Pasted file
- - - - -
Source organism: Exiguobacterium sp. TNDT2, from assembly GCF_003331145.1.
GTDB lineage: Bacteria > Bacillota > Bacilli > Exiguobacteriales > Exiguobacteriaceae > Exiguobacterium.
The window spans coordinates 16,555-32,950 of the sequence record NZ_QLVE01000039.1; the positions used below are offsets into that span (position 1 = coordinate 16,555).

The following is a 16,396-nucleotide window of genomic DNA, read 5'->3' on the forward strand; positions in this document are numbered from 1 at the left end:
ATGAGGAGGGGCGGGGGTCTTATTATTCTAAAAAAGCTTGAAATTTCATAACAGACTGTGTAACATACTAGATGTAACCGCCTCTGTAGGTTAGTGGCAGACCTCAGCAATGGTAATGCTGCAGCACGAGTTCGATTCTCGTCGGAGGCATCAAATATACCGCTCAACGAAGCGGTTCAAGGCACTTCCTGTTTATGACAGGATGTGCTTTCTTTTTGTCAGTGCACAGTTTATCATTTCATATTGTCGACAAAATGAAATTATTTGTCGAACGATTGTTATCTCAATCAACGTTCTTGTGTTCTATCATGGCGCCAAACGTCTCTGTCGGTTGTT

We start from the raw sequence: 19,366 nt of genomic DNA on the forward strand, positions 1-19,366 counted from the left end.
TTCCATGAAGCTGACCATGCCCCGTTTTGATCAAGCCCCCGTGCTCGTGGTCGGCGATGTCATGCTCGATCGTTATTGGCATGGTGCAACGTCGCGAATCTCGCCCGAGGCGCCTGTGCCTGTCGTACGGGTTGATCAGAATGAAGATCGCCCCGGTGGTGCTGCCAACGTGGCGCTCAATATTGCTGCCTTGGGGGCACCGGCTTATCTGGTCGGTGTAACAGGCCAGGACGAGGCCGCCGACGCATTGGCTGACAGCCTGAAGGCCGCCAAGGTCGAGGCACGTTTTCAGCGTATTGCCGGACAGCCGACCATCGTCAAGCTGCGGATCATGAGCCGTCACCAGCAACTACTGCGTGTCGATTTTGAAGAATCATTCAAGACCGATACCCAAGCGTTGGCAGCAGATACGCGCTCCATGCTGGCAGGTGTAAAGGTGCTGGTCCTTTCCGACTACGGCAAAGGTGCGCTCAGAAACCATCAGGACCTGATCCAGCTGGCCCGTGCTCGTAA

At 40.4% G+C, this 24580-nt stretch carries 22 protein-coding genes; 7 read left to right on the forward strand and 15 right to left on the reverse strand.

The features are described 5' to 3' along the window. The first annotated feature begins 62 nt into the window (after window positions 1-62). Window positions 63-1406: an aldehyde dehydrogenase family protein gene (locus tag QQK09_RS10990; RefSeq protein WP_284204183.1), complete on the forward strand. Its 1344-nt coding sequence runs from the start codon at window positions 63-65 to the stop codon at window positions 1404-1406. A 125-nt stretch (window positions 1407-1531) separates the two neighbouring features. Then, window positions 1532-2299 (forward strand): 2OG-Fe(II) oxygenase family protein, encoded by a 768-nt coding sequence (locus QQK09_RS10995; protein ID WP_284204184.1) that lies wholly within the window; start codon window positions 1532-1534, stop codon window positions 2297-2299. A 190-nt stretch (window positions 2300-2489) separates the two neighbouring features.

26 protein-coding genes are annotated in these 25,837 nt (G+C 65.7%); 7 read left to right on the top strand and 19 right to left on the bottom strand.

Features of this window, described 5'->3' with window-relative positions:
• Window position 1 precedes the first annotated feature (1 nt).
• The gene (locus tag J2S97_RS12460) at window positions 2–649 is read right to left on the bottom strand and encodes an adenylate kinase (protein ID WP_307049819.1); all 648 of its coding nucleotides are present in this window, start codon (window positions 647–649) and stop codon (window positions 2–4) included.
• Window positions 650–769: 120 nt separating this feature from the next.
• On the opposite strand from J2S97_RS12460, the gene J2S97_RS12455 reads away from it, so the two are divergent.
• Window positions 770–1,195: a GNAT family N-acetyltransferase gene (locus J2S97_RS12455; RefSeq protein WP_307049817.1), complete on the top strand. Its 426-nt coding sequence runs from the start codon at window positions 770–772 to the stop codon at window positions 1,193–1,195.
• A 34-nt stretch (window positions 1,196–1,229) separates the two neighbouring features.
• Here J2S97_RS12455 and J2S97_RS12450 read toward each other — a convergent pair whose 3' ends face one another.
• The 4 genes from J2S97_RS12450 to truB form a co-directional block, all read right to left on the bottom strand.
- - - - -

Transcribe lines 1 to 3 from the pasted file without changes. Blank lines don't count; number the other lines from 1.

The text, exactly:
Source organism: Exiguobacterium sp. TNDT2, from assembly GCF_003331145.1.
GTDB lineage: Bacteria > Bacillota > Bacilli > Exiguobacteriales > Exiguobacteriaceae > Exiguobacterium.
The window spans coordinates 16,555-32,950 of the sequence record NZ_QLVE01000039.1; the positions used below are offsets into that span (position 1 = coordinate 16,555).